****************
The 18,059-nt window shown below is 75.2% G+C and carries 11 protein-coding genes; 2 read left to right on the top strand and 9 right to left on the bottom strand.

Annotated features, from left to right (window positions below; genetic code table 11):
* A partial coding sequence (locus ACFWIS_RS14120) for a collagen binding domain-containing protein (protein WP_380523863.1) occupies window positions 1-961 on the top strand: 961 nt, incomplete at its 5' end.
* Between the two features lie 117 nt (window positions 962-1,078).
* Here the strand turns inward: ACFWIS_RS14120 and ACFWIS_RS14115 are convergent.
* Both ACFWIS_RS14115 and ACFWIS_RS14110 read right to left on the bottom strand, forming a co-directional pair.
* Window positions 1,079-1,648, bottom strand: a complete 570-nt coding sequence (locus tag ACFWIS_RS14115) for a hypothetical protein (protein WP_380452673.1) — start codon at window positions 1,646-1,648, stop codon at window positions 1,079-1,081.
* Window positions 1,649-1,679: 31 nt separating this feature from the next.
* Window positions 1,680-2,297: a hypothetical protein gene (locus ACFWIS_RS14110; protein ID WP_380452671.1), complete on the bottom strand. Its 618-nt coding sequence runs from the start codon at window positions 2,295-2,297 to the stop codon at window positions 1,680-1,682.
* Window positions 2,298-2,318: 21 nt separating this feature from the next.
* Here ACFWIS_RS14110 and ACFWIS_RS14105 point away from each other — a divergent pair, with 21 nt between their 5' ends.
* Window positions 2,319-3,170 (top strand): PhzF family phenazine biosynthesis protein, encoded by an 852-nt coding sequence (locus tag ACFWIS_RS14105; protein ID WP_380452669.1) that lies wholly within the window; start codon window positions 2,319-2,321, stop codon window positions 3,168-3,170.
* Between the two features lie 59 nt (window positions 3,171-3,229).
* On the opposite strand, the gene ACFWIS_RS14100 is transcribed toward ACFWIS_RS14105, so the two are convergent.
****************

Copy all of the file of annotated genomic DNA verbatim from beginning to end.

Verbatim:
The 18,059-nt window shown below is 75.2% G+C and carries 11 protein-coding genes; 2 read left to right on the top strand and 9 right to left on the bottom strand.

Annotated features, from left to right (window positions below; genetic code table 11):
* A partial coding sequence (locus ACFWIS_RS14120) for a collagen binding domain-containing protein (protein WP_380523863.1) occupies window positions 1-961 on the top strand: 961 nt, incomplete at its 5' end.
* Between the two features lie 117 nt (window positions 962-1,078).
* Here the strand turns inward: ACFWIS_RS14120 and ACFWIS_RS14115 are convergent.
* Both ACFWIS_RS14115 and ACFWIS_RS14110 read right to left on the bottom strand, forming a co-directional pair.
* Window positions 1,079-1,648, bottom strand: a complete 570-nt coding sequence (locus tag ACFWIS_RS14115) for a hypothetical protein (protein WP_380452673.1) — start codon at window positions 1,646-1,648, stop codon at window positions 1,079-1,081.
* Window positions 1,649-1,679: 31 nt separating this feature from the next.
* Window positions 1,680-2,297: a hypothetical protein gene (locus ACFWIS_RS14110; protein ID WP_380452671.1), complete on the bottom strand. Its 618-nt coding sequence runs from the start codon at window positions 2,295-2,297 to the stop codon at window positions 1,680-1,682.
* Window positions 2,298-2,318: 21 nt separating this feature from the next.
* Here ACFWIS_RS14110 and ACFWIS_RS14105 point away from each other — a divergent pair, with 21 nt between their 5' ends.
* Window positions 2,319-3,170 (top strand): PhzF family phenazine biosynthesis protein, encoded by an 852-nt coding sequence (locus tag ACFWIS_RS14105; protein ID WP_380452669.1) that lies wholly within the window; start codon window positions 2,319-2,321, stop codon window positions 3,168-3,170.
* Between the two features lie 59 nt (window positions 3,171-3,229).
* On the opposite strand, the gene ACFWIS_RS14100 is transcribed toward ACFWIS_RS14105, so the two are convergent.